Scandalously the Metropolitan Police did not correct the misinformation it had initially provided about Jean Charles’ death once the facts became clear. Some of the immediate so-called eye-witness accounts also proved to be inaccurate, misleading and contradictory. A dead innocent man was falsely accused of being an illegal immigrant, acting in a suspicious manner, wearing a padded jacket with wires protruding from it, ignoring a police warning and attempting to escape. Even the pathologist’s post mortem report, which was written less than a week after his murder, incorrectly recorded that Jean Charles had vaulted over the ticket barriers and ran down the stairs at the tube station.

Although the Metropolitan Police was found to have committed health and safety failures, the Crown Prosecution Service decided in 2006 that no individual should face prosecution. No police officer has even been disciplined for any offence arising from the tragic circumstances surrounding the murder of Jean Charles. And yet an inquest jury in 2008, despite returning an open verdict, implicitly suggested that it was an unlawful killing after rejecting the official police account of the shooting. It also decided that the officers probably did not honestly believe they were under imminent threat before they shot Jean Charles.  The legal advisors for Jean Charles’ family argued that there was enough evidence for a jury to conclude that high-ranking police officers, including the Designated Senior Officer, Cressida Dick, could have been charged with gross negligence manslaughter.

Jean Charles’ family lodged a claim in the European Court of Human Rights against the UK government over the failure to prosecute the officers involved in January 2008. It has taken seven years for it to be listed for a hearing and a judgement may not be delivered until the end of the year. For his cousin, Patricia Armani da Silva, whilst Jean’s death is a pain that never goes away, she hopes that “this legal challenge will change the law so that so no other family has to face what we did.”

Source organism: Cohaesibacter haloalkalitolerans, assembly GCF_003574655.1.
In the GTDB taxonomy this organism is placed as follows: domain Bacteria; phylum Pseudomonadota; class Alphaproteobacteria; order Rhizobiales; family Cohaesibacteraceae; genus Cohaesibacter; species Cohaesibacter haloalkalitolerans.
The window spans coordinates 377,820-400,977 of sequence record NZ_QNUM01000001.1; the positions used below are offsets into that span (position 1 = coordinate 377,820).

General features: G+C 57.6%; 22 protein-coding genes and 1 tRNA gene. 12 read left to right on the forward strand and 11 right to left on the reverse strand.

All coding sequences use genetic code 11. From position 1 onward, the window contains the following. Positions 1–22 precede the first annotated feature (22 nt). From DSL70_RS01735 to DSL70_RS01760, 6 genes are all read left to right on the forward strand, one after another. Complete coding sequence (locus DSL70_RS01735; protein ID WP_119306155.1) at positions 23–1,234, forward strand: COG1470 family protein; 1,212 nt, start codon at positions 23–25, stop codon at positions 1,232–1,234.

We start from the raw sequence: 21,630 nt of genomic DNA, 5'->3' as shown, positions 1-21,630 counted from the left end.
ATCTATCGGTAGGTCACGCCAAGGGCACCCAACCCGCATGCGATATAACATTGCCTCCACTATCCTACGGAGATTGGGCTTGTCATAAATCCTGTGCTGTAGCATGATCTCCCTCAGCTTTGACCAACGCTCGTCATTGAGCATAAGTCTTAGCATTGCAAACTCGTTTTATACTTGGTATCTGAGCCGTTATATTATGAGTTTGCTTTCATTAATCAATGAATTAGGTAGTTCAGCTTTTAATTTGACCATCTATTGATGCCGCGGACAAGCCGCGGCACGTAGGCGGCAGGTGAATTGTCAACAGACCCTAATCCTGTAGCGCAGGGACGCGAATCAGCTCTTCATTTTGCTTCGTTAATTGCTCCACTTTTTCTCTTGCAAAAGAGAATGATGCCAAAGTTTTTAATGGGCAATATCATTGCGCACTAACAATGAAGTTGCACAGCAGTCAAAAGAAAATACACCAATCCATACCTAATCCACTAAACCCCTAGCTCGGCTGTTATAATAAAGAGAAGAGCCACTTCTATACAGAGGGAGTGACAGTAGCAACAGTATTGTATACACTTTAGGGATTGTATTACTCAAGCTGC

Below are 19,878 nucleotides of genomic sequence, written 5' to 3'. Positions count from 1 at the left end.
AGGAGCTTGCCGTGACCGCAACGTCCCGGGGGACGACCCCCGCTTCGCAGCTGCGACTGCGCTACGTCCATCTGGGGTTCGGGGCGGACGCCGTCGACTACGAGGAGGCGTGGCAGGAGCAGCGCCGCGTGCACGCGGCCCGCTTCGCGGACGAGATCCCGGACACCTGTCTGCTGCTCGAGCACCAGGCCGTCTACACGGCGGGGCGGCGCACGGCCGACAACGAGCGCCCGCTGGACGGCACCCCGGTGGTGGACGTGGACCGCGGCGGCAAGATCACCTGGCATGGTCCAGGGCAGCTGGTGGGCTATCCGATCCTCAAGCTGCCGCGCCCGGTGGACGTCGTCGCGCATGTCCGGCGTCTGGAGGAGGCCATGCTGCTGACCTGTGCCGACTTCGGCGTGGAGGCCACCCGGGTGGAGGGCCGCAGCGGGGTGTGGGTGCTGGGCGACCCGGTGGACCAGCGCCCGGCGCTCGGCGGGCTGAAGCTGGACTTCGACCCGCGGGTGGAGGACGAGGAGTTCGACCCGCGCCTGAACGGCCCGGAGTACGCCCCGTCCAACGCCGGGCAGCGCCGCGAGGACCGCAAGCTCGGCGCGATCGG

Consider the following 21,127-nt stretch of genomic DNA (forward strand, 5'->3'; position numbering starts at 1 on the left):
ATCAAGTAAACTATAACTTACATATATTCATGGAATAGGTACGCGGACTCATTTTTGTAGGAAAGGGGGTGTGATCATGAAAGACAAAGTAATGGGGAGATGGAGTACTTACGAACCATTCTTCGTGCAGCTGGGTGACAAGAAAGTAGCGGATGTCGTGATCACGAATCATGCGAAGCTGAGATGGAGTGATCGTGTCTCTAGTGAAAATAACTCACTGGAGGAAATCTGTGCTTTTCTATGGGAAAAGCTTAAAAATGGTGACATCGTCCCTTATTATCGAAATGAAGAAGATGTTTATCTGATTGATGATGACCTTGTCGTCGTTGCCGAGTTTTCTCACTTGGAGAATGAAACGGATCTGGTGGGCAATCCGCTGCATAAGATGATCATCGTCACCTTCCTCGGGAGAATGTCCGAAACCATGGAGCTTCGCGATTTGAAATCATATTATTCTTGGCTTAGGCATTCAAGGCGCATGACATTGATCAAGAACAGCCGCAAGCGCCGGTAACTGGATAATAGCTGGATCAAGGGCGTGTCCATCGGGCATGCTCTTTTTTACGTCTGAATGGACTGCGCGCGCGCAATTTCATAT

The murder of Jean Charles de Menezes once again brought the issue of police accountability to prominence. The failure to bring any criminal prosecutions against the officers responsible for his death has raised significant questions about how the state and its agents are held to account for killing its citizens. A truly democratic society needs a criminal justice system that ensures scrutiny and accountability of the police and ensures that prosecutions for human rights violations are brought in appropriate cases. Public confidence in the police must not be undermined by any suggestion that the rule of law does not apply equally to all people, including those in uniform.

There has never been a successful prosecution for manslaughter or murder in any case involving the British police, even where an inquest jury has returned a finding of “unlawful killing”.

Going to the dogs..?

Despite traditionally being regarded as a relatively inexpensive form of working class entertainment, attendances at greyhound racing in the UK have been suffering an almost steady decline for the last 50 years. From a peak of 34 million paying spectators in 1946 they now hover around the 2 million mark.

There will be many amongst us who will not mourn this apparent drop in popularity. This is a “sport” that is largely driven by the need to make profit, where the dogs are often regarded as mere commodities, literally running for their lives, and deemed surplus to requirements if not successful.

Evidence of the abuse and doping of racing dogs, race fixing, and the disappearance of thousands of dogs at the end of their careers has become more widely available. To a nation of supposed animal-lovers this should perhaps resonate and further lessen the appeal of a night at the dogs. It might even challenge the devoted fan’s happy memories of dogs made famous by BBC’s Sportsnight televised races. It wasn’t that long ago that Mick The Miller, Scurlough Champ and Ballyregan Bob, who completed an incredible 32 consecutive wins, were household names.